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In Norse mythology, Mjolnir ("that smashes") is the Hammer of Thor, the god of lightning and thunder. This war hammer (made by Brok and Eitri) had enormous destructive capabilities, and was associated with lightning. When thrown, it would return to the thrower's hand after striking its target. Only Thor and his son, Magni, could lift it. The account of how Thor came by Mjolnir is given in the 11th century poem Thorsdrapa.


To wield this formidable weapon, even a deity like Thor needed special iron gloves and a belt that doubled the wearer's strength. The strike of the hammer caused thunderclaps, and the name of this deity has produced the word for "thunder" in most Germanic languages.

Norse myth

With the hammer, Thor indulged in his favourite sport of killing giants. Most of the surviving myths centre on Thor's exploits, and this and inscriptions on monuments suggest that Thor was very much the favourite deity of ancient Scandinavians.

In Trymskvida, the most light and funny of all Thor's adventures, the giant Thrym secretly steals Mjolnir from Thor and then demands fair Freya in exchange.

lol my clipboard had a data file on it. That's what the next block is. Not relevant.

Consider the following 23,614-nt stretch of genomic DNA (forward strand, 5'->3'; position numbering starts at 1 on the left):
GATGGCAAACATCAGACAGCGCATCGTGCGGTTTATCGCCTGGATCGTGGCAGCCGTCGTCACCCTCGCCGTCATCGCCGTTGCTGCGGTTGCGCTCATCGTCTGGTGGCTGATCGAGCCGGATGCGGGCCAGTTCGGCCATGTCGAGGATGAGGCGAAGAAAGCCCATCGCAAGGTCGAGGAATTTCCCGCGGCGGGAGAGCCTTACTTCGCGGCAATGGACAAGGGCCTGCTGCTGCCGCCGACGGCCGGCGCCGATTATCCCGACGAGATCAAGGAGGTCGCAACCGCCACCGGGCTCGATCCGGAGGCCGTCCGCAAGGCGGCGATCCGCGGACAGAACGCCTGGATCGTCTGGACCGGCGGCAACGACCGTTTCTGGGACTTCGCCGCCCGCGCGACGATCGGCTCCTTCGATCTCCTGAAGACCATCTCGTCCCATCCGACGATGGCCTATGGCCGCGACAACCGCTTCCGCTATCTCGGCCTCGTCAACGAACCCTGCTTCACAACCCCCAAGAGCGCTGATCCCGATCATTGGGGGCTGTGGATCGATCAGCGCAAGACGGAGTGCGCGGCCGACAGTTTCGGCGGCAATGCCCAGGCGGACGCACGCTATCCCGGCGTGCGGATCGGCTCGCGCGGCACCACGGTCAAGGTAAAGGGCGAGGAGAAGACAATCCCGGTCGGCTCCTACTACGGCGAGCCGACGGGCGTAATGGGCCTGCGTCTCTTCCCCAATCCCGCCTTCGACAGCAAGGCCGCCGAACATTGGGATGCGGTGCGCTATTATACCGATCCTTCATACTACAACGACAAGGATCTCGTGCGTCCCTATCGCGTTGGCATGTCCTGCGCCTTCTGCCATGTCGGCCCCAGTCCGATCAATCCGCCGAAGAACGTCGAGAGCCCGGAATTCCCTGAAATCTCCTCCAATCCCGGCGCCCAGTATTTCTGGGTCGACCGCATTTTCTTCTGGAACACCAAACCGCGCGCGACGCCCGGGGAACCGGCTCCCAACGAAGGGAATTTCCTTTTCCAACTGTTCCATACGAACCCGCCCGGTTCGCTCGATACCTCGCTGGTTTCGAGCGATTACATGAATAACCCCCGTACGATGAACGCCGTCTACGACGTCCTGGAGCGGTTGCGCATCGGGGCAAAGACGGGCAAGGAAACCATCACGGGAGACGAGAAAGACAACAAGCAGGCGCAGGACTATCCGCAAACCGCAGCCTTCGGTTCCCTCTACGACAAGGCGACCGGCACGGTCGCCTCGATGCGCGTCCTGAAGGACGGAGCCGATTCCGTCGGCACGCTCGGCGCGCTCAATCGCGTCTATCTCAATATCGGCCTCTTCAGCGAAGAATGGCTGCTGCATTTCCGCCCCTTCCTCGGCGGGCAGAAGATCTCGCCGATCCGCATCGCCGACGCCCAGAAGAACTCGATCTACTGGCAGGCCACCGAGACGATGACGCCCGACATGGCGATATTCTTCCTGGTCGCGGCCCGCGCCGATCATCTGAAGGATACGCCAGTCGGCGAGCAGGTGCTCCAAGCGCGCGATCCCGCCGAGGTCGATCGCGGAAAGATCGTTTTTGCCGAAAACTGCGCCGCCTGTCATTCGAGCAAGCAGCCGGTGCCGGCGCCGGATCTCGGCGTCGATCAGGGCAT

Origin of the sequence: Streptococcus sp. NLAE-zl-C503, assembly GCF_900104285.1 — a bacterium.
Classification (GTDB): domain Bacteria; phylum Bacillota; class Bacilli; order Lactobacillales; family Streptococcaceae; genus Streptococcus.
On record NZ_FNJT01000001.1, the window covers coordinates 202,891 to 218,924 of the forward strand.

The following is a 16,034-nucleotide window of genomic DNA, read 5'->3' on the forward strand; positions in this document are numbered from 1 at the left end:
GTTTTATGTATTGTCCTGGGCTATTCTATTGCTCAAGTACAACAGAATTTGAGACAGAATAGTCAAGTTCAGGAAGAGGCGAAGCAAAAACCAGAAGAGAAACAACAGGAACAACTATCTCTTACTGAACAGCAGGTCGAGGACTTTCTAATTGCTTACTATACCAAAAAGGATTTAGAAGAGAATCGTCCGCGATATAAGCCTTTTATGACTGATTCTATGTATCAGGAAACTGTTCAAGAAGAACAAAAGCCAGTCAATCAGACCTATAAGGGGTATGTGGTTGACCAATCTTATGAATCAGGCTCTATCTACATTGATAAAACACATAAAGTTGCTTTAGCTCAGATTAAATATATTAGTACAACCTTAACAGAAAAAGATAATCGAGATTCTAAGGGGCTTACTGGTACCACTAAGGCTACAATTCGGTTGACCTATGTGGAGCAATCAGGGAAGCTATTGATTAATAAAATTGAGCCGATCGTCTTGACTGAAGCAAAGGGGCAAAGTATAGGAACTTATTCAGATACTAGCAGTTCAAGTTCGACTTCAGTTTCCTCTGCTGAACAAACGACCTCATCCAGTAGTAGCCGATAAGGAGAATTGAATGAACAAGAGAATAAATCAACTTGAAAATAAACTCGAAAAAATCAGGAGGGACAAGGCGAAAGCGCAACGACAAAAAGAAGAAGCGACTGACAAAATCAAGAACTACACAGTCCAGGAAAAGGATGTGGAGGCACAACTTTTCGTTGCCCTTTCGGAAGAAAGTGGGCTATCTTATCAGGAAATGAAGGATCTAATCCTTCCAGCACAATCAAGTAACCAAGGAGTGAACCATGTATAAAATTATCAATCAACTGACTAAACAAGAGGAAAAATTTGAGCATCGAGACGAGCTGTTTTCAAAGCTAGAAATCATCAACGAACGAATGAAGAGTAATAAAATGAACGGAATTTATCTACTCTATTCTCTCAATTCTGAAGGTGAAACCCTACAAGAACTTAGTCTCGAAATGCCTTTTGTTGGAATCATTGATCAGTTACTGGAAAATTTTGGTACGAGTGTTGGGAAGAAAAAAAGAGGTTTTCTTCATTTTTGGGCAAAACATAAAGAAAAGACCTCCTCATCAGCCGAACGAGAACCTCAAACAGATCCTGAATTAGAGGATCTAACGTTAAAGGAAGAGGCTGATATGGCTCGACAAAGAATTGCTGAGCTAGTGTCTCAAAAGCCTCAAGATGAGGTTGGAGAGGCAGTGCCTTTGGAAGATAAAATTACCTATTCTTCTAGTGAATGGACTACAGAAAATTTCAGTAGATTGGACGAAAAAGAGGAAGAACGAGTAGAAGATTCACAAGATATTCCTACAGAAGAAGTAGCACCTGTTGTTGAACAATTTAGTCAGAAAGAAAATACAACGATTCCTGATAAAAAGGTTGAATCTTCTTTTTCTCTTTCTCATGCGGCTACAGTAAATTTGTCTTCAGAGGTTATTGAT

Marvel Comics

In the Marvel Comics version of the character, the hammer could also allow Thor to fly by grasping the holding strap of his hammer after he threw it in the direction he wanted to go. It also allowed him to control the weather, travel through time and other dimensions. It could be used defensively by twirling it by its holding strap to deflect bullets. It had to stay in physical contact with Thor to prevent him from turning back into his mortal form of Doctor Don Blake after sixty seconds, but that weakness was removed after an alien warrior named Beta Ray Bill proved worthy of Mjolnir and received a variant hammer with the transform weakness being transferred to it.


Mjolnir also appears as a magical artifact in the roguelike computer game NetHack and also in the Diablo-like "Darkstone".

In both Marathon and , the protagonist used combat suits designated as MJOLNIR.

In the Volition game , Mjolnir is a long range beam cannon.

In the Breath of Fire III game, Mjolnir is the most powerful thunder-elemental magic spell.

In the Quake expansion pack Scourge of Armagon, Mjolnir is reproduced somewhat faithfully as a hammer weapon which fires lightning bolts at nearby enemies when it is struck against the ground.

Other spellings